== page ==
eView: Behavorial Targeting Networks Should Learn eBay's Lessons
The biggest recent news item you might have missed is the death of eBay's Online Media Exchange. First articulated in 2005 by maverick marketer Julie Roehm -- who ran marketing for Chrysler at the time -- the Exchange was meant to be an online marketplace for ad spots on radio and cable TV, modeled after NASDAQ. eBay announced its intentions to run a pilot in 2006, launched it in '07, and killed the program this June.
There's a critical lesson in that story for the behavioral targeting networks.
Let's start with a post-mortem. The Exchange's immediate cause of death was that the cable networks whose inventory it was meant to sell simply wouldn't join the program. Without the cable networks supplying inventory, the system was a non-starter. (Oxygen was a notable exception, but one major member wasn't enough to keep the Exchange alive.)
It's hard to blame the cable networks -- which perceived the Exchange as an attempt to commoditize their inventory and unseat their upfronts -- for not wanting to play along. eBay did assert it wasn't interested in undoing the upfronts -- claiming that, instead, it only hoped to help advertisers and cable networks get more value from their "scatter market" inventory (leftover network inventory that is sold at rates differing from those negotiated during the upfront season). But for the cable networks, there was obviously a fear of a loss of control, and a loss of real money. And so the cable networks didn't join.
I believe that the Exchange did offer real value to the TV cable networks that opposed it. As traditional media becomes increasingly digital, and traditional advertising clamors for spend with the highly transparent digital space, TV's perceived lack of transparency could only become a liability. The ad exchange offered TV a way to introduce necessary transparency into its system and to solve its biggest problem as it headed toward the digital future.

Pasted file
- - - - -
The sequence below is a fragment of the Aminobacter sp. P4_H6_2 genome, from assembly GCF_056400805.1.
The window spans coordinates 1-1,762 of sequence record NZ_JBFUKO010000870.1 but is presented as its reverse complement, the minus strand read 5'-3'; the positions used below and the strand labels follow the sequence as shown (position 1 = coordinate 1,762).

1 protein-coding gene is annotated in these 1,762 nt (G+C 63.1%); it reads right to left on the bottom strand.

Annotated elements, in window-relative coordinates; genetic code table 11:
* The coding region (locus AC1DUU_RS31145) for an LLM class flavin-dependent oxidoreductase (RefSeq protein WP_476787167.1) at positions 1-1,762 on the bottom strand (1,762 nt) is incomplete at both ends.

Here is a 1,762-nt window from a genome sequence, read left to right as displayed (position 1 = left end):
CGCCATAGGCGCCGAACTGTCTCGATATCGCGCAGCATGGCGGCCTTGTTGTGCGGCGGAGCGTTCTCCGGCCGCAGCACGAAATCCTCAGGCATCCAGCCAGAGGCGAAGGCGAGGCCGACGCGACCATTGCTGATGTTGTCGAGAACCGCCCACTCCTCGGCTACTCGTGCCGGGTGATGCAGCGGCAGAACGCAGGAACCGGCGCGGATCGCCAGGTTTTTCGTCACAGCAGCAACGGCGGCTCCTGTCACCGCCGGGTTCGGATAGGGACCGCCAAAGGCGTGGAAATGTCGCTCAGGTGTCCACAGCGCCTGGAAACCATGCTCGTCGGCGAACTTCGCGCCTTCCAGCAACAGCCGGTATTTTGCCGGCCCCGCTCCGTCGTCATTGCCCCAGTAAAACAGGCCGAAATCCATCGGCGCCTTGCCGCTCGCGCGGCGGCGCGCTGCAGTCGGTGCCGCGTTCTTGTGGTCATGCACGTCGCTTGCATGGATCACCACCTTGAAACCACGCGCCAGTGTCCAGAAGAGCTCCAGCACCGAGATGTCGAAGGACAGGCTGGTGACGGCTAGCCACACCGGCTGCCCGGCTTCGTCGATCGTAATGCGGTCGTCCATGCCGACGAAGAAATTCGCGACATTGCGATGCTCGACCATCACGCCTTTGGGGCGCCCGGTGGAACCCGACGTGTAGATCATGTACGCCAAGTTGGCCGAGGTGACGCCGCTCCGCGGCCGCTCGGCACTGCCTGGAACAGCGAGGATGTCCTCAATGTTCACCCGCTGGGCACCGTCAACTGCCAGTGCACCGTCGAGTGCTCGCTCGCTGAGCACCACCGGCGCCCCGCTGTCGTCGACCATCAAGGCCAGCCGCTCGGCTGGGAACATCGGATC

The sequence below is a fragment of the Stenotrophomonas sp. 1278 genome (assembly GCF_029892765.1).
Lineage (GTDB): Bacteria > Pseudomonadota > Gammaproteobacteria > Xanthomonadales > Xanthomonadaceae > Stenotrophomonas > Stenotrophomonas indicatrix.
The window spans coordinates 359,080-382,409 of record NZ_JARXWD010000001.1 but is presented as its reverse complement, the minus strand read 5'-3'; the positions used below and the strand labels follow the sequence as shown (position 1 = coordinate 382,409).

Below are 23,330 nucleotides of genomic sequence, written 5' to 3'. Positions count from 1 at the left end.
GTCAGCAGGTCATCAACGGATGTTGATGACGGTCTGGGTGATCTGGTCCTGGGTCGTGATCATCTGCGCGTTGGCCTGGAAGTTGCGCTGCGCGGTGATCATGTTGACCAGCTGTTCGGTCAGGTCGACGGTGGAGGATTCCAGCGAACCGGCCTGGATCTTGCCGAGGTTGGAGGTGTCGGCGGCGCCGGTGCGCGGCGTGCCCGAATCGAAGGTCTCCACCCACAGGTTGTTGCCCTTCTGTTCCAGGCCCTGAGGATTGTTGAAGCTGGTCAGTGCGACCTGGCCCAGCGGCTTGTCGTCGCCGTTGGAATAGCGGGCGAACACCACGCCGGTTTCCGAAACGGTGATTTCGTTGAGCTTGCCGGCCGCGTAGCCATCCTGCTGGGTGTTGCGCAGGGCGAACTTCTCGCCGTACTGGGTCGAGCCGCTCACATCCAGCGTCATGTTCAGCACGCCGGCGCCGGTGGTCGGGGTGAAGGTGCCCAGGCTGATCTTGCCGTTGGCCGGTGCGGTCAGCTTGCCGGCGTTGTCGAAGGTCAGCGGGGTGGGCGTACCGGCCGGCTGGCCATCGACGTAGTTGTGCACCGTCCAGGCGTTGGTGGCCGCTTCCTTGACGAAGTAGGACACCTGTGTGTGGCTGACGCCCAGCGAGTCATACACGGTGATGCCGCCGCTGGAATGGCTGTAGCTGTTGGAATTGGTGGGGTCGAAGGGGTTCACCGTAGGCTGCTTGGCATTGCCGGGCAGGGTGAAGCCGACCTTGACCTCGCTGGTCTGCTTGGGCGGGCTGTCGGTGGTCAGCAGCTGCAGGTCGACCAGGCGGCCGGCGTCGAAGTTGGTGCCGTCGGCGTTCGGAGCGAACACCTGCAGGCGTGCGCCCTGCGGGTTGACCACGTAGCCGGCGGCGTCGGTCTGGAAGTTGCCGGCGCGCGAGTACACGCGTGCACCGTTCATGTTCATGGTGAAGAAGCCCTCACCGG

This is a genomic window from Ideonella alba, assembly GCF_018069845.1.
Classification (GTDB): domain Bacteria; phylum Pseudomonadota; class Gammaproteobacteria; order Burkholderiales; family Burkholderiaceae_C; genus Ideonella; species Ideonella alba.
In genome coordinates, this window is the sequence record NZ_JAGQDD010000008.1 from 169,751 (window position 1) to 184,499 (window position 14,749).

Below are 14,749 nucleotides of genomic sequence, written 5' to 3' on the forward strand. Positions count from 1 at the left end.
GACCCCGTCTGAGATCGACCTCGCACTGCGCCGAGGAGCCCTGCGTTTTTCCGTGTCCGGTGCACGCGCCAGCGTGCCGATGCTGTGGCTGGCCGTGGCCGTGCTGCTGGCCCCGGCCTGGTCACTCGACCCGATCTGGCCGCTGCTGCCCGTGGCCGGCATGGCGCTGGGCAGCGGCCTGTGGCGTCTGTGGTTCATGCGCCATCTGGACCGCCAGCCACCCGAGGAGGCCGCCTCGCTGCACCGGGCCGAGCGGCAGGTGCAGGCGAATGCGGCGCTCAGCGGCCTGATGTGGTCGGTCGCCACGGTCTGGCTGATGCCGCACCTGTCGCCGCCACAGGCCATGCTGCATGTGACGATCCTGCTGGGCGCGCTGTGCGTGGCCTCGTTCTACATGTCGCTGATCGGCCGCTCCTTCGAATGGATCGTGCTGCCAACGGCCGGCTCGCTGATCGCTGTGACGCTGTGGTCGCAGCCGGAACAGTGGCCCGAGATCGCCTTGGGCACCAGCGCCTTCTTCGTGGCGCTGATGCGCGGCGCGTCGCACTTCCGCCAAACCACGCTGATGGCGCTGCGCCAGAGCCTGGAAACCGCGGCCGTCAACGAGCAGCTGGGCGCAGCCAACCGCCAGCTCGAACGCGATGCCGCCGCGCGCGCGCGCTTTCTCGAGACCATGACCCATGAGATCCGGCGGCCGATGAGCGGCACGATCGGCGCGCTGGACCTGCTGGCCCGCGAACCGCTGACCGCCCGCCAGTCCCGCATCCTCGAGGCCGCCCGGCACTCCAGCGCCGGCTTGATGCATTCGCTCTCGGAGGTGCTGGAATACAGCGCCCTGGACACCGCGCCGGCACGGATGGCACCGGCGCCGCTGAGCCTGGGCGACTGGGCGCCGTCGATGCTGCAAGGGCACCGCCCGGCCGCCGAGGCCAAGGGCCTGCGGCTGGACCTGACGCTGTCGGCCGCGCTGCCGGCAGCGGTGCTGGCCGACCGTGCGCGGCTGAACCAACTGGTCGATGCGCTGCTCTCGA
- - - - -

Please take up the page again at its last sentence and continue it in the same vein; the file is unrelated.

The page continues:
Unfortunately, eBay did a poor job of explaining that value to the cable networks -- and, from what I saw, did little to reach out to them at all. And so despite interest from blue-chip advertisers including Johnson & Johnson, Toyota and Wal-Mart, the Exchange was terminated.
The situation that behavioral targeting faces isn't so different. eBay had an easy sell to advertisers, but a hard sell to the other set of partners it would need -- namely, the cable networks. BT also has an easy sell to make to advertisers -- for whom it can provide rich data and targeted advertising. But for the public, the intended target of BT ads, the sale is much harder to make since the public sees behavioral targeting as an unnecessary intrusion on personal privacy.
Are the BT networks doing a better job of explaining themselves to their "second constituency" than eBay was at explaining to theirs? I don't think so. Consider, for instance, the argument I encounter most from BT professionals -- in presentations, in articles and in person. That argument goes as follows: The public shouldn't fear BT, because BT offers more relevant ads, which in turn means providing consumers with a richer online experience. To a citizen concerned with online privacy, that's essentially an argument that an Orwellian 1984 is OK, just as long as Big Brother offers good commercials to watch. The argument doesn't fly.
And because the BT community has done a poor job of stating its case to the public, it (along with watchdog groups and the government), has responded with suspicion.
The BT networks and related providers need to learn what the eBay Marketplace didn't -- that in order for our product to survive, we need to bring all concerned parties on board. We'll need to become what eBay wasn't able to become -- a good communicator and a good listener.
How would I state the BT case to the public? I would start by explaining how BT makes an ad-supported Internet more lucrative, and therefore more viable over the long term and across more types of sites; that means more dissemination of free information across the Web, and across society. At the same time, I would call on BT providers to think seriously about privacy policies and self-policing, if only to be worthy of the cooperation of the public that serves as its audience.
Does this sound like too much fluff to worry about as we're rushing in to advertising 2.0? Perhaps it is. But it would be a pity for BT networks to fall prey to an inability (or a refusal) to communicate their own value to the public. And if the BT networks don't realize this before it's too late, many of them may join the ranks of the kind of neglected, unusable stuff you can only find on eBay.